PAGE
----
SANTA CRUZ >> Santa Cruz County’s five publicly-traded companies would be required to add women to their boards if a proposal, approved by the state Legislature and now on Gov. Jerry Brown’s desk, becomes law.
Local companies Plantronics, Santa Cruz County Bank, Granite Construction, Lighthouse Bank and Fox Factory Holding Corp. would need to restructure their boards, if the proposal is passed.
Senate Bill 826 is looking to diversify the company boards and increase the representation of women. California passed a law in 2013 that called on, but didn’t require, boards to increase representation by appointing more women. The proposal, now on Gov. Jerry Brown’s desk, goes a step further and would require companies to appoint at least one woman.
A study from the Board of Governance Research, an independent research firm, showed just 15.5 percent of California company board seats were occupied by women. More than a quarter of publicly-traded companies in the state do not have women on their boards.
Santa Cruz County has a Women’s Commission that focuses on female empowerment, in the workplace and otherwise. Jillian Ritter, an appointee, said the commission is behind the proposed law.
“If women are not at the table, the issues they want to bring forward will not be on the table,” Ritter said.
As far as mandating the number of women on boards, Ritter pointed to the fact that, historically, women have not had places on boards.
“We haven’t been on boards to the level that men have been on these boards ever,” she said. “Something needs to happen. Something needs to incite change here.”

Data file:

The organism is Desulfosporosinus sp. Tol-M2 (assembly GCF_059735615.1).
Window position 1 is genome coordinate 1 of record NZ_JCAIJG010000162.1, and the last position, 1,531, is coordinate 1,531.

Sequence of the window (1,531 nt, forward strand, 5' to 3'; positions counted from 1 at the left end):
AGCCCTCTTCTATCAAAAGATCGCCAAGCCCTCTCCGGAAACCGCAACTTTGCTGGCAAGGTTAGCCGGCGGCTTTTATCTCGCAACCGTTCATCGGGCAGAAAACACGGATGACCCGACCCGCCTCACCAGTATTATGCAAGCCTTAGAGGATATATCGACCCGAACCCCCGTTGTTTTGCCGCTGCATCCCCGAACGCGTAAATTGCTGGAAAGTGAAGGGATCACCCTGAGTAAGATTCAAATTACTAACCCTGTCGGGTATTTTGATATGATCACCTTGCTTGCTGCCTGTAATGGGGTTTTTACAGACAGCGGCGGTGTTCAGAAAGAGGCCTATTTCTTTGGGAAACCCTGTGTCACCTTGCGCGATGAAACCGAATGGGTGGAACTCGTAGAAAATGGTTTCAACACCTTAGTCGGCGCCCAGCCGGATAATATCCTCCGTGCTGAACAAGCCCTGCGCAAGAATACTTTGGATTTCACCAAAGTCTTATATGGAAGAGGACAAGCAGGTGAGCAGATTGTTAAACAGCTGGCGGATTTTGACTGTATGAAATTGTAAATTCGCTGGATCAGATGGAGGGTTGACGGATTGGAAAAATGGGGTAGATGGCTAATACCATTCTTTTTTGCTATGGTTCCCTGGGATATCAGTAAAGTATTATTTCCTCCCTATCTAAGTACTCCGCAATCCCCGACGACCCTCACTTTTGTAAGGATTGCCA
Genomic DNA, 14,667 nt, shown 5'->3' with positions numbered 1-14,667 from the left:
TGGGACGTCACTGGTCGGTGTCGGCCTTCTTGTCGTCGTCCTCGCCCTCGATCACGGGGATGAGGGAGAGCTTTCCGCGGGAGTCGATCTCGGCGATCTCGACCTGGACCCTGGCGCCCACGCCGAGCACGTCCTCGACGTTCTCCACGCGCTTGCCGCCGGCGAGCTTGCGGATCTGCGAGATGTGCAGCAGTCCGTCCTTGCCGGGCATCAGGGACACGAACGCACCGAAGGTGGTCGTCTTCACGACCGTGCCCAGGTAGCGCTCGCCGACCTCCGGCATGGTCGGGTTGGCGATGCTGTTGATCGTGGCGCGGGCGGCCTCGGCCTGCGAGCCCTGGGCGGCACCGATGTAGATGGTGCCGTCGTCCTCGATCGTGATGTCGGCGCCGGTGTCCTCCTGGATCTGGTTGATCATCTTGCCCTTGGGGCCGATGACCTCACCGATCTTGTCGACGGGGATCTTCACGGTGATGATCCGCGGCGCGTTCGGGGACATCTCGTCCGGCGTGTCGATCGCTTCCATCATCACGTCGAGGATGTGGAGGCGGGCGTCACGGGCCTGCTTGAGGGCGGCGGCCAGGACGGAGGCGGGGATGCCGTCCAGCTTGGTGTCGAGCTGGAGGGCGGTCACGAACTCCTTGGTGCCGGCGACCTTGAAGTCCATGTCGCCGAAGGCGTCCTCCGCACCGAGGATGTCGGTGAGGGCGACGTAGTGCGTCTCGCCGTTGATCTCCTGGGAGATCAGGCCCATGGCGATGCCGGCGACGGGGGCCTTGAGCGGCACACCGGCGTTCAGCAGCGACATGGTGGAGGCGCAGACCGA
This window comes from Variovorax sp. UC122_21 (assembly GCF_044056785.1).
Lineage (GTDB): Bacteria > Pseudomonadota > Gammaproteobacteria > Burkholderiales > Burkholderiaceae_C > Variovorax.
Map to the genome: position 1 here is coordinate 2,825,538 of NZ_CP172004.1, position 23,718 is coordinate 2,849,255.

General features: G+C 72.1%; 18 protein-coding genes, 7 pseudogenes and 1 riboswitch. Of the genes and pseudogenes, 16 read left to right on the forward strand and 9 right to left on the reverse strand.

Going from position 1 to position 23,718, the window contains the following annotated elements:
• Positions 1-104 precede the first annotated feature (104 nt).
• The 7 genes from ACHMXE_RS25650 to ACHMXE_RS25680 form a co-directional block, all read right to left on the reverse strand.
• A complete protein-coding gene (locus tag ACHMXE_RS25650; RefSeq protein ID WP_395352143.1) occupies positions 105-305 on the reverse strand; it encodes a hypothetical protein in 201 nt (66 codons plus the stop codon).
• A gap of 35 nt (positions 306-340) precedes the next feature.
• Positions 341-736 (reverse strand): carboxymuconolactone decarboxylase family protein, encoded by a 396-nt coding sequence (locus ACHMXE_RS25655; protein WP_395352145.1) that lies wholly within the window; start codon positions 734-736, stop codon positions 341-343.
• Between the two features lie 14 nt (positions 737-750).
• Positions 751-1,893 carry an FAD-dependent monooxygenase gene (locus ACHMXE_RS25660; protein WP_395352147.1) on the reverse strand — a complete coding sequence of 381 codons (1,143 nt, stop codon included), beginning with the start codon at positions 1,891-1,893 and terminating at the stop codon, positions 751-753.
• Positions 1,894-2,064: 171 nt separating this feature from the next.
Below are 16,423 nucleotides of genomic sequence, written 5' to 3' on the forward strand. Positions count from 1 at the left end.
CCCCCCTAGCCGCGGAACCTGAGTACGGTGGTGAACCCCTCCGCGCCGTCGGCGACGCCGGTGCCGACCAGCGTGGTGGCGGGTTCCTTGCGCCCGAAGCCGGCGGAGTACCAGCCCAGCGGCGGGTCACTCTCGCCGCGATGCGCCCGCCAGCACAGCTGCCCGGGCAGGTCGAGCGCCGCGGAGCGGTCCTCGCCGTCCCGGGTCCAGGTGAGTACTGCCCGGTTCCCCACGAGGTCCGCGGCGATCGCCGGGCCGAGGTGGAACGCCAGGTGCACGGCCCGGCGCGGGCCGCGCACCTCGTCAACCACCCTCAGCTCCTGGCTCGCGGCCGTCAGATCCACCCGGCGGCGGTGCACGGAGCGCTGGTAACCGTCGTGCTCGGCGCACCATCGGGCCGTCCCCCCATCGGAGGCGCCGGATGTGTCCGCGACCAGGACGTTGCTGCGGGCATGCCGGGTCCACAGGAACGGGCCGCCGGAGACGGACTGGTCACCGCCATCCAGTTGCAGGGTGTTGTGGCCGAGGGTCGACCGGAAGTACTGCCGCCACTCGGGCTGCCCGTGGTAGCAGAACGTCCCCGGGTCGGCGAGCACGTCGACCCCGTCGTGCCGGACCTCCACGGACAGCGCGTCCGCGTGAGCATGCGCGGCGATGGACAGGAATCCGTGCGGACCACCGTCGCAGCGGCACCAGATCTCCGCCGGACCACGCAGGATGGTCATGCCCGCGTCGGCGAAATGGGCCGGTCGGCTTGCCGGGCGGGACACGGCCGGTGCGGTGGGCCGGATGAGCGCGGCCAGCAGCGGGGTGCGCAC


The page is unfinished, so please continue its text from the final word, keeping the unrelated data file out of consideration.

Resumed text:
California is home to 761 publicly-traded companies, including tech companies such as Facebook and Apple and storied companies such as Cisco and Pacific Gas and Electric.
Headset manufacturer Plantronics, one of the largest private employers in Santa Cruz, has one woman on its 11-member board: Kathy Crusco, who joined in August. Companies that have six or more board members would need to have at least three women by 2021, according to the bill.
Granite Construction, a $2.1 billion company in Watsonville, has two women on its 12-member board. Celeste Mastin and Patricia Galloway both joined Granite’s board in February 2017 and the company would need to add at least one more woman to meet the requirements.
Fox Factory Holding Corp., a $2.6 billion company based in Scotts Valley, manufactures and develops high performance shock absorbers and race suspension for mountain bikes, motorcycles and other vehicles. Its six-member board has one female member — Elizabeth Fetter — and would eventually need to include two more to meet the law if it passes.Advertisement
Santa Cruz County Bank’s board of directors include seven people and would need to increase the female representation by two. Tila Bañuelos is the lone woman on the board. Similarly, Lighthouse Bank has one woman — Cynthia Lazares — on its board of 11.
The bill would codify those requirements and have publicly traded companies have at least one woman on their board by the end of the 2019 calendar year. By 2021, the boards for those companies would need to have at least two women if boards have five members or at least three women for boards with six or more directors.
The proposed bill would also impose fines on companies that don’t meet the requirements. Companies would see fines of $100,000 for their first violation.
A coalition of more than two dozen business groups, led by the California Chamber of Commerce, opposes the bill. The group argues the law too narrowly focuses on meeting a gender quota versus other aspects of diversity. They also believe it would violate the equal protection clauses in the U.S. Constitution and the California Constitution.
“More women directors serving on boards of directors of publicly held corporations will boost the California economy, improve opportunities for women in the workplace, and protect California taxpayers, shareholders, and retirees,” according to the language of the bill.
Source : http://www.santacruzsentinel.com/article/NE/20180916/NEWS/180919770769